Execute Pipeline Stage Less Frequently




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    Vogen, Kirk (STP)

     One possible way to implement #2 is to have two pipelines. The stages to run for all change sets will be in the first pipeline. The stages to run less often will be in the second pipeline. The second pipeline is dependent on the first. In the second pipeline, its first stage will be set to be manual. A timer could be used on the second stage to start the pipeline on the desired frequency. The timer should have the effect of starting the manual stage.

    The idea comes from this post.

    I'll have to try that and see whether it works. The downside is that there won't be one pipeline to show how the various stages went. You'll have to navigate between the status of both pipelines to get the overall picture.

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    Vogen, Kirk (STP)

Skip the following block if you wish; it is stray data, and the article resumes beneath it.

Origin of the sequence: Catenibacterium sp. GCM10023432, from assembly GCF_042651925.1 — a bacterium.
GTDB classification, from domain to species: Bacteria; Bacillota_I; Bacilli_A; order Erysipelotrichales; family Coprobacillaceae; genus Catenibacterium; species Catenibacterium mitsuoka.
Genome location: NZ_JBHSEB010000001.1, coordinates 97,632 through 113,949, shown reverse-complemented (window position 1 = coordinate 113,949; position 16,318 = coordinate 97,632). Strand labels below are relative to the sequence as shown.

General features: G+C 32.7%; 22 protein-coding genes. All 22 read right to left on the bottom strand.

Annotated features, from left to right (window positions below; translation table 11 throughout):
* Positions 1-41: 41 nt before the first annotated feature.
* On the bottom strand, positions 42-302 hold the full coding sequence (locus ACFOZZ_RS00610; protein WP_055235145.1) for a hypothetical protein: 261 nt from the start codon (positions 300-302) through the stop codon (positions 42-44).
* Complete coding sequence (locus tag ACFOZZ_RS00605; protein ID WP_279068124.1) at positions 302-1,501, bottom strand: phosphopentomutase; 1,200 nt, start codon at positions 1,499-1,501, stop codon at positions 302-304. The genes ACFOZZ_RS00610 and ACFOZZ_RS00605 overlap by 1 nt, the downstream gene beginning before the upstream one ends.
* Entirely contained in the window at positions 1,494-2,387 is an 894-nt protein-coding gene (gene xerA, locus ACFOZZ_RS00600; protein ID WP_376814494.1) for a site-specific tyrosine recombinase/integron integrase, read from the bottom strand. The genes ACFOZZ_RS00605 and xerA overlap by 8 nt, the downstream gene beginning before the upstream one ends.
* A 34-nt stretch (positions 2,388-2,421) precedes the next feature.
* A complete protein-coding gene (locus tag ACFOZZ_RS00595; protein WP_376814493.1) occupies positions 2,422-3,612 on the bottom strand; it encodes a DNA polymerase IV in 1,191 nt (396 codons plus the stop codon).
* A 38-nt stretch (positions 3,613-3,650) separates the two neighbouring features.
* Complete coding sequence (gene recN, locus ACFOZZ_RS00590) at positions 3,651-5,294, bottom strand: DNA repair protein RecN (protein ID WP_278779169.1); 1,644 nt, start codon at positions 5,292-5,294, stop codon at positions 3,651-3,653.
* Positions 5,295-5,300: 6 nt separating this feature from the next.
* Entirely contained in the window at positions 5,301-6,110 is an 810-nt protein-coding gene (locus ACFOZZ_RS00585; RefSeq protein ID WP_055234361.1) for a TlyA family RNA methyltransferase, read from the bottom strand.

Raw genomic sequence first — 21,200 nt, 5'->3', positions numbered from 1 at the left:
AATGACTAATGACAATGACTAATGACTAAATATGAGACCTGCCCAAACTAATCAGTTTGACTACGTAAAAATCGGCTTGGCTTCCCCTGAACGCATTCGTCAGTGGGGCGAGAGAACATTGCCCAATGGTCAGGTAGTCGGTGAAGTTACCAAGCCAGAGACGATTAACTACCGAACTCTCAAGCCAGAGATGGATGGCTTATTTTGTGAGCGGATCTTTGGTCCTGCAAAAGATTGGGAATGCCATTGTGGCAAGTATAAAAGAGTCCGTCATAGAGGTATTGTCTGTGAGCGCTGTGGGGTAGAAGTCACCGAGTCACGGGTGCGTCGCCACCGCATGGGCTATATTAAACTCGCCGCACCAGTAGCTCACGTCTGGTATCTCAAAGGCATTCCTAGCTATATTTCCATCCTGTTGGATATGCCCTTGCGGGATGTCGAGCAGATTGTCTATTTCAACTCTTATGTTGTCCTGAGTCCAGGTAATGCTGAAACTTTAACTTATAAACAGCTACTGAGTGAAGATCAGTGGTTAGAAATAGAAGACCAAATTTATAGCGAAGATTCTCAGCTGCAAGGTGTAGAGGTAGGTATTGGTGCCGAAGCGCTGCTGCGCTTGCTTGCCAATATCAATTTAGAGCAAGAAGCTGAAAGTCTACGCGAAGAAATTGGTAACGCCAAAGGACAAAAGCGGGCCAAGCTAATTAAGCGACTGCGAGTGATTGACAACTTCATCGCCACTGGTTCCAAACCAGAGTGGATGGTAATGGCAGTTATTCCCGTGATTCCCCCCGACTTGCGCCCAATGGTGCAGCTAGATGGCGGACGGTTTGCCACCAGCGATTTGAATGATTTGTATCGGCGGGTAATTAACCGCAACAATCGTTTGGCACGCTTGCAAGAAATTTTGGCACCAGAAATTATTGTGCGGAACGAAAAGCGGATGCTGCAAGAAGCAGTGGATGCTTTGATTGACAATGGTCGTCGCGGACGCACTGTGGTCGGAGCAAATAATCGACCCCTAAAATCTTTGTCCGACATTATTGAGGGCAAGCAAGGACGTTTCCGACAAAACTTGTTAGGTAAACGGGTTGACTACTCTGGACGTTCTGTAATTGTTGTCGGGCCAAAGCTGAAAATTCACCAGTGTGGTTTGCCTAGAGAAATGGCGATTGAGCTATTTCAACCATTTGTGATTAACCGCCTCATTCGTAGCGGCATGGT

It turns out that I probably don't need to execute a pipeline stage less frequently. It looks like Go will take care of it for me. Consider a case where you have a commit stage followed by a longer running acceptance test stage. When the current acceptance test stage completes, Go will start the acceptance test stage from the most recent pipeline pipeline. And, it won't attempt to run the acceptance test stage of any running pipelines between them. In effect, you get a stage running as frequently as the servers can handle.

    See attached PDF for more details on this scenario.

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